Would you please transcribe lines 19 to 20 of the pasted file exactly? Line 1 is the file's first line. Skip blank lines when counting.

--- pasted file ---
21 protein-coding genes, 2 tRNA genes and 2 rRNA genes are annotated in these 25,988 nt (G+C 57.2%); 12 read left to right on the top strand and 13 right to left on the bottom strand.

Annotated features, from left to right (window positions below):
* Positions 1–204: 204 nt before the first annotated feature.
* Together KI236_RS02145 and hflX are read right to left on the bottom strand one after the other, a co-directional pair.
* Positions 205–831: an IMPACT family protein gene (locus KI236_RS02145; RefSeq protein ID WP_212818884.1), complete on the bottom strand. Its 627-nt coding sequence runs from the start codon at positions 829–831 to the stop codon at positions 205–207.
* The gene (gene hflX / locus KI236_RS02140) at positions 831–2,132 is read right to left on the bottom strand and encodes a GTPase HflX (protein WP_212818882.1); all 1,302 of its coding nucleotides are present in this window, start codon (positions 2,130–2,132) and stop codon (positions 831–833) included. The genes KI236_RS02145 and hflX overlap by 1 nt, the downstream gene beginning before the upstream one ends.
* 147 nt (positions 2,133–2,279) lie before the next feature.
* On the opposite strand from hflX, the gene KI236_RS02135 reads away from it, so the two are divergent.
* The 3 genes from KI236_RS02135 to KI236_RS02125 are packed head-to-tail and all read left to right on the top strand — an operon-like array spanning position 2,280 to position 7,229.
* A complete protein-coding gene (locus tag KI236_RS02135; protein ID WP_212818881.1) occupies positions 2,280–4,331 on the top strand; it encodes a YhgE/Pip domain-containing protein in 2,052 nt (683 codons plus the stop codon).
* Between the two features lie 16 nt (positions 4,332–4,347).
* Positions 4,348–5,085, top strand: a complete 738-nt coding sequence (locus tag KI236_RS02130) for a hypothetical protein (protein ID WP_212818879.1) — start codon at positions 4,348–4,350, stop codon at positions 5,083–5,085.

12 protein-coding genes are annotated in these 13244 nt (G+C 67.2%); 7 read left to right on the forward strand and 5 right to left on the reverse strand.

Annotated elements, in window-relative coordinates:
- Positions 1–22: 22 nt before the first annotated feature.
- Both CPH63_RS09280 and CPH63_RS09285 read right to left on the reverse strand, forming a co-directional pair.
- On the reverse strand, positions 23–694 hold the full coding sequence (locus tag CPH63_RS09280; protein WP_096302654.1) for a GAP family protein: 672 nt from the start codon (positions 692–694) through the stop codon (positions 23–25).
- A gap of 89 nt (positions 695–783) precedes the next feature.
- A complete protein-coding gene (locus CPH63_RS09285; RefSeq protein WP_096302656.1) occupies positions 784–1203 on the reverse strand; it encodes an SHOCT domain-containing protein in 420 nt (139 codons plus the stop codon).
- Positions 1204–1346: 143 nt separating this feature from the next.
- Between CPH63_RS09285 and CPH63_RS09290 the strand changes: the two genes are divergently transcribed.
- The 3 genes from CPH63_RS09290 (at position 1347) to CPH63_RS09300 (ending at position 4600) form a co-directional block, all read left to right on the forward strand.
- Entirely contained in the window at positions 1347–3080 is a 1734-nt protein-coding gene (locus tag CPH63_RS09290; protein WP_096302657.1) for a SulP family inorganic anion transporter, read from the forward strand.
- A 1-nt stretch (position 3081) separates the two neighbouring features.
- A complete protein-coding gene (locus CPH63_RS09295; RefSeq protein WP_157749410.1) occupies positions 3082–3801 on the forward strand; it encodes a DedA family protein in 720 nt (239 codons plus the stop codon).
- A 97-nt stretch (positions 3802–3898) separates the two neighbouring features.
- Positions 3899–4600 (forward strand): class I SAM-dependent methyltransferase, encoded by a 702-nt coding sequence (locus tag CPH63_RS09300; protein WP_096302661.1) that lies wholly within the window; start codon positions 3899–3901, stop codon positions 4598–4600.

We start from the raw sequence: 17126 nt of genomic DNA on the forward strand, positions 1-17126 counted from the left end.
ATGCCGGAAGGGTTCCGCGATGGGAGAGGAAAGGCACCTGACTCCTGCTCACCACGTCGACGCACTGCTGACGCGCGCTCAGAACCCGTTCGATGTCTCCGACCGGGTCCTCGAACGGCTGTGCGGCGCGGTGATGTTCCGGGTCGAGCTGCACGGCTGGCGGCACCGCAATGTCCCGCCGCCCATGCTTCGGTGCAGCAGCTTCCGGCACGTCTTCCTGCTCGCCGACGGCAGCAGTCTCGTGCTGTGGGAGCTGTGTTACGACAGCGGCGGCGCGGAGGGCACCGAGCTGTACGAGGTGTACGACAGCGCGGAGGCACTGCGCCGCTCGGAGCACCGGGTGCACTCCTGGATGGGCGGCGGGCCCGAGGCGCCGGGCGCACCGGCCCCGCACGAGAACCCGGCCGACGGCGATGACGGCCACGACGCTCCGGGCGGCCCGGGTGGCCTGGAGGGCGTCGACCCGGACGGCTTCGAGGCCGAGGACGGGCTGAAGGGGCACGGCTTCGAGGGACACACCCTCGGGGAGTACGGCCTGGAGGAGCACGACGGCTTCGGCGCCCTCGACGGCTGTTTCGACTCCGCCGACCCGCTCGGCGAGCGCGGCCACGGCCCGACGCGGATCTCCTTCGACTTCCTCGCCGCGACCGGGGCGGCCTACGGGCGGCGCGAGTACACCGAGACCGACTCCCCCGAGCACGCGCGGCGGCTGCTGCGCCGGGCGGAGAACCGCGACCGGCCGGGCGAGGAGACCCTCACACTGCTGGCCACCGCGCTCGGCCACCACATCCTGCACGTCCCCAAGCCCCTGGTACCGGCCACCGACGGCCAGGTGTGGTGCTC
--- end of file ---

- A complete protein-coding gene (locus CPH63_RS09285; RefSeq protein WP_096302656.1) occupies positions 784–1203 on the reverse strand; it encodes an SHOCT domain-containing protein in 420 nt (139 codons plus the stop codon).
- Positions 1204–1346: 143 nt separating this feature from the next.